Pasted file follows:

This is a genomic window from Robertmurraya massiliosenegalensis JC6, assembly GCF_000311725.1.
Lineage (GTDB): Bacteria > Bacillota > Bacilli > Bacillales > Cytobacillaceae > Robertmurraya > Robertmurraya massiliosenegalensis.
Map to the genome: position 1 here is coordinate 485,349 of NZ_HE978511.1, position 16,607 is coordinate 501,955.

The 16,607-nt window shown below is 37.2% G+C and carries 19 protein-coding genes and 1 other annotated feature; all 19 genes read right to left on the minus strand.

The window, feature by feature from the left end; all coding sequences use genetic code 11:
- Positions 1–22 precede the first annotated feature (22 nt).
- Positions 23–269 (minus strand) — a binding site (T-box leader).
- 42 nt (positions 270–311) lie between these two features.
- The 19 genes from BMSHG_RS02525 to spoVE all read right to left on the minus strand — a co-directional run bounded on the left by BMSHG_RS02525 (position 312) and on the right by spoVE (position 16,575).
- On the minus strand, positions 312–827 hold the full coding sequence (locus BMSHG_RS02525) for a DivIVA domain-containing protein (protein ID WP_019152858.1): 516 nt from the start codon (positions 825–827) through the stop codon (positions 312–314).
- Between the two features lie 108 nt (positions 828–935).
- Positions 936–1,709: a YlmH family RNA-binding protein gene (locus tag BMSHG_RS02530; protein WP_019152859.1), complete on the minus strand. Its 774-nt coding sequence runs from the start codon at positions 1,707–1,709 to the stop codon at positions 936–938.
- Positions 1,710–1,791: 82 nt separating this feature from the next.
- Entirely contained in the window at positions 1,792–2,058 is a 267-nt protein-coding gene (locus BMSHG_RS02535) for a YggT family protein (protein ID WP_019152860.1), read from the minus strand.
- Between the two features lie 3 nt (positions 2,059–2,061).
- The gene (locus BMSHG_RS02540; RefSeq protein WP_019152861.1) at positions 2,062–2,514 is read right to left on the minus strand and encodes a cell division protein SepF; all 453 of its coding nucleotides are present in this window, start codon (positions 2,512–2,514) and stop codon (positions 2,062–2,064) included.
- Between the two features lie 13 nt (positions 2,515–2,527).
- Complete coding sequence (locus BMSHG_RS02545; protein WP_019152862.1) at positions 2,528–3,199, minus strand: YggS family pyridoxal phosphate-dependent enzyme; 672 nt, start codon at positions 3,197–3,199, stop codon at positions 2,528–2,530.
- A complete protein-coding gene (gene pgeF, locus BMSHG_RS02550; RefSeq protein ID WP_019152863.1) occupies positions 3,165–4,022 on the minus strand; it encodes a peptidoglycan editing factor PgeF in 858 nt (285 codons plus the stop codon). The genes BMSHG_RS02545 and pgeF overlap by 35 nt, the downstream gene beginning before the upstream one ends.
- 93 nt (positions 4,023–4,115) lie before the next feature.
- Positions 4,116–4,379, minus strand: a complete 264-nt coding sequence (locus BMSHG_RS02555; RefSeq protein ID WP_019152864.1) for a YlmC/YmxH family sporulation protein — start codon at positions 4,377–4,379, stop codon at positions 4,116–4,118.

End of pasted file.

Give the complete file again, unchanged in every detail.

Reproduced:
This is a genomic window from Robertmurraya massiliosenegalensis JC6, assembly GCF_000311725.1.
Lineage (GTDB): Bacteria > Bacillota > Bacilli > Bacillales > Cytobacillaceae > Robertmurraya > Robertmurraya massiliosenegalensis.
Map to the genome: position 1 here is coordinate 485,349 of NZ_HE978511.1, position 16,607 is coordinate 501,955.

The 16,607-nt window shown below is 37.2% G+C and carries 19 protein-coding genes and 1 other annotated feature; all 19 genes read right to left on the minus strand.

The window, feature by feature from the left end; all coding sequences use genetic code 11:
- Positions 1–22 precede the first annotated feature (22 nt).
- Positions 23–269 (minus strand) — a binding site (T-box leader).
- 42 nt (positions 270–311) lie between these two features.
- The 19 genes from BMSHG_RS02525 to spoVE all read right to left on the minus strand — a co-directional run bounded on the left by BMSHG_RS02525 (position 312) and on the right by spoVE (position 16,575).
- On the minus strand, positions 312–827 hold the full coding sequence (locus BMSHG_RS02525) for a DivIVA domain-containing protein (protein ID WP_019152858.1): 516 nt from the start codon (positions 825–827) through the stop codon (positions 312–314).
- Between the two features lie 108 nt (positions 828–935).
- Positions 936–1,709: a YlmH family RNA-binding protein gene (locus tag BMSHG_RS02530; protein WP_019152859.1), complete on the minus strand. Its 774-nt coding sequence runs from the start codon at positions 1,707–1,709 to the stop codon at positions 936–938.
- Positions 1,710–1,791: 82 nt separating this feature from the next.
- Entirely contained in the window at positions 1,792–2,058 is a 267-nt protein-coding gene (locus BMSHG_RS02535) for a YggT family protein (protein ID WP_019152860.1), read from the minus strand.
- Between the two features lie 3 nt (positions 2,059–2,061).
- The gene (locus BMSHG_RS02540; RefSeq protein WP_019152861.1) at positions 2,062–2,514 is read right to left on the minus strand and encodes a cell division protein SepF; all 453 of its coding nucleotides are present in this window, start codon (positions 2,512–2,514) and stop codon (positions 2,062–2,064) included.
- Between the two features lie 13 nt (positions 2,515–2,527).
- Complete coding sequence (locus BMSHG_RS02545; protein WP_019152862.1) at positions 2,528–3,199, minus strand: YggS family pyridoxal phosphate-dependent enzyme; 672 nt, start codon at positions 3,197–3,199, stop codon at positions 2,528–2,530.
- A complete protein-coding gene (gene pgeF, locus BMSHG_RS02550; RefSeq protein ID WP_019152863.1) occupies positions 3,165–4,022 on the minus strand; it encodes a peptidoglycan editing factor PgeF in 858 nt (285 codons plus the stop codon). The genes BMSHG_RS02545 and pgeF overlap by 35 nt, the downstream gene beginning before the upstream one ends.
- 93 nt (positions 4,023–4,115) lie before the next feature.
- Positions 4,116–4,379, minus strand: a complete 264-nt coding sequence (locus BMSHG_RS02555; RefSeq protein ID WP_019152864.1) for a YlmC/YmxH family sporulation protein — start codon at positions 4,377–4,379, stop codon at positions 4,116–4,118.